The density of states function is important for calculations of effects based on band theory. In Fermi's Golden Rule, a calculation for the rate of optical absorption, it provides both the number of excitable electrons and the number of final states for an electron. It appears in calculations of electrical conductivity where it provides the number of mobile states, and in computing electron scattering rates where it provides the number of final states after scattering.[ citation needed ]

For energies inside a band gap, g(E) = 0.

Filling of bands

Filling of the electronic states in various types of materials at equilibrium. Here, height is energy while width is the density of available states for a certain energy in the material listed. The shade follows the Fermi-Dirac distribution (black: all states filled, white: no state filled). In metals and semimetals the Fermi level EF lies inside at least one band.
In insulators and semiconductors the Fermi level is inside a band gap; however, in semiconductors the bands are near enough to the Fermi level to be thermally populated with electrons or holes.
edit Band filling diagram.svg
Filling of the electronic states in various types of materials at equilibrium. Here, height is energy while width is the density of available states for a certain energy in the material listed. The shade follows the Fermi–Dirac distribution (black: all states filled, white: no state filled). In metals and semimetals the Fermi level EF lies inside at least one band.
In insulators and semiconductors the Fermi level is inside a band gap; however, in semiconductors the bands are near enough to the Fermi level to be thermally populated with electrons or holes.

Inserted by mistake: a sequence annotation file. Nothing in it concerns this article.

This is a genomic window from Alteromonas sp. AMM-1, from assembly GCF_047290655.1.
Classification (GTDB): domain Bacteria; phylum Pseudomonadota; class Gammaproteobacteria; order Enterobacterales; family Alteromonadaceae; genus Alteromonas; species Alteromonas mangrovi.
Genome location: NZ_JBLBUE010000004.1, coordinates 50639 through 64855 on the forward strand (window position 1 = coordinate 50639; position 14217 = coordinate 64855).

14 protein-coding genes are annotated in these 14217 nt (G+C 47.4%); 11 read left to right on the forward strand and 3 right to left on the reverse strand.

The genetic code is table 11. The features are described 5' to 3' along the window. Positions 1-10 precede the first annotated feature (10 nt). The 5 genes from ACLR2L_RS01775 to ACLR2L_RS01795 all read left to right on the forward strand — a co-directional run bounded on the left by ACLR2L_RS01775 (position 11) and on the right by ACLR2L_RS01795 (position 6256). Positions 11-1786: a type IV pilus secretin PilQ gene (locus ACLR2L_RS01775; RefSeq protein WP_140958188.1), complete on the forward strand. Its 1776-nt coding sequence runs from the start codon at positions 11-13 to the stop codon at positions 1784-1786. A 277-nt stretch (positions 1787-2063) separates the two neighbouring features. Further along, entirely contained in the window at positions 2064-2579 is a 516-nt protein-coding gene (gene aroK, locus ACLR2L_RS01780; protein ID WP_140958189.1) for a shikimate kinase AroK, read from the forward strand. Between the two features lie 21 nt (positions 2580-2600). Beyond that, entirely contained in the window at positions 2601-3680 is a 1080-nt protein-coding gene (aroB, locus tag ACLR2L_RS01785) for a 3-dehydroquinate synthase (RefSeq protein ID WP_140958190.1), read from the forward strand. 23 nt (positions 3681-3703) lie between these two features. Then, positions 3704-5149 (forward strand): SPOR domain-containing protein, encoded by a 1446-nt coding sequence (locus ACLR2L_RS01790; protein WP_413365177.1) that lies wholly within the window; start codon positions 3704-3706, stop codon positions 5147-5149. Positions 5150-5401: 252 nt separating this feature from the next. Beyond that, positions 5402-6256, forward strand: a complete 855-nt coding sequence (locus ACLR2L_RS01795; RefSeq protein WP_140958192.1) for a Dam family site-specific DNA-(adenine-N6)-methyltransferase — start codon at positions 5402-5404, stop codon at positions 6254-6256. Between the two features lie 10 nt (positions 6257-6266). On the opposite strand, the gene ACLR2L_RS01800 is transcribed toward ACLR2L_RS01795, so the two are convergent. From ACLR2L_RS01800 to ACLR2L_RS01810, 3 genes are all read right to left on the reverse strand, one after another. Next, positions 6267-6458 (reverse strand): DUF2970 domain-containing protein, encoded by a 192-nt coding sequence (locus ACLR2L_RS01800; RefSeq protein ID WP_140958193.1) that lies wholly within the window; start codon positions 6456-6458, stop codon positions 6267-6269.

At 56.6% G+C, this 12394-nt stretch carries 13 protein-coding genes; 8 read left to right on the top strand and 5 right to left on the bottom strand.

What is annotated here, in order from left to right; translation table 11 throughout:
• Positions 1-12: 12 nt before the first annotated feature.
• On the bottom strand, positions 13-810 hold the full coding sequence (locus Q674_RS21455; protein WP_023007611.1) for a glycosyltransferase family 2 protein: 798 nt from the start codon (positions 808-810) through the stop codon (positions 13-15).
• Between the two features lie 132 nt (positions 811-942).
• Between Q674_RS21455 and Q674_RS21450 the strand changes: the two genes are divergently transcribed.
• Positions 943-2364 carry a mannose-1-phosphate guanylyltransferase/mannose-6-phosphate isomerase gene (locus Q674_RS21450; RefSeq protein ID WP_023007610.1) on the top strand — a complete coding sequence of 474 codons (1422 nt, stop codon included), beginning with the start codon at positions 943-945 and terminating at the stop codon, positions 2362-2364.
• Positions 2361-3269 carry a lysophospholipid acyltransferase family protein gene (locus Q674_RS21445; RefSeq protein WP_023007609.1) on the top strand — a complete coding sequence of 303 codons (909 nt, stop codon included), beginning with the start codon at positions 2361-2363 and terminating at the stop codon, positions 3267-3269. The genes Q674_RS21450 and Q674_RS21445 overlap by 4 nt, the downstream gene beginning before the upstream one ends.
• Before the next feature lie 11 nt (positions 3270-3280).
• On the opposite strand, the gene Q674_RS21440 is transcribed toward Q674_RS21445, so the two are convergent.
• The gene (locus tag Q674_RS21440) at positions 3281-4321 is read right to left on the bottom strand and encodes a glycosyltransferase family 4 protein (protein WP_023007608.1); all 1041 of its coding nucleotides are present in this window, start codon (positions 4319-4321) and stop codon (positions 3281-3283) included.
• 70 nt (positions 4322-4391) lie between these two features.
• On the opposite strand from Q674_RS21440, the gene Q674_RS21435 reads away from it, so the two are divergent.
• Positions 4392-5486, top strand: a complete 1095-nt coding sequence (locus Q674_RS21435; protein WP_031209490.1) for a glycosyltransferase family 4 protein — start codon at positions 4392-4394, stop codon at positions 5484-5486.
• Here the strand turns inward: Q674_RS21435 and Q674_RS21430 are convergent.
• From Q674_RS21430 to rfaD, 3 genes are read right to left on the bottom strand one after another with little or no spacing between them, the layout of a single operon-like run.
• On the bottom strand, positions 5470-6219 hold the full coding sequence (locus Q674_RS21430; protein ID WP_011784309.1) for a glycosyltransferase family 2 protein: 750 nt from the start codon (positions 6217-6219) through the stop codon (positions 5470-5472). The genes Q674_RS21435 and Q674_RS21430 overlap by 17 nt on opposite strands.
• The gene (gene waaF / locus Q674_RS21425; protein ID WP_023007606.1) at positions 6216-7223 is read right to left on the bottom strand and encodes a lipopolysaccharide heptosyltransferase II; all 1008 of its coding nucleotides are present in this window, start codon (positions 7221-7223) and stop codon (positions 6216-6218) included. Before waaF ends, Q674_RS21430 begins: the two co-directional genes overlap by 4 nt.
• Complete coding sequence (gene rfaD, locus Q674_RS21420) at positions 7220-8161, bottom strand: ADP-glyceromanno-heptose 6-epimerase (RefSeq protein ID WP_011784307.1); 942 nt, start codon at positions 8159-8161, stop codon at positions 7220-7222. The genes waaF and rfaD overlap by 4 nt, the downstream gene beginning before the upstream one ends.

At thermodynamic equilibrium, the likelihood of a state of energy E being filled with an electron is given by the Fermi–Dirac distribution, a thermodynamic distribution that takes into account the Pauli exclusion principle:

where:

The density of electrons in the material is simply the integral of the Fermi–Dirac distribution times the density of states:

Although there are an infinite number of bands and thus an infinite number of states, there are only a finite number of electrons to place in these bands. The preferred value for the number of electrons is a consequence of electrostatics: even though the surface of a material can be charged, the internal bulk of a material prefers to be charge neutral. The condition of charge neutrality means that N/V must match the density of protons in the material. For this to occur, the material electrostatically adjusts itself, shifting its band structure up or down in energy (thereby shifting g(E)), until it is at the correct equilibrium with respect to the Fermi level.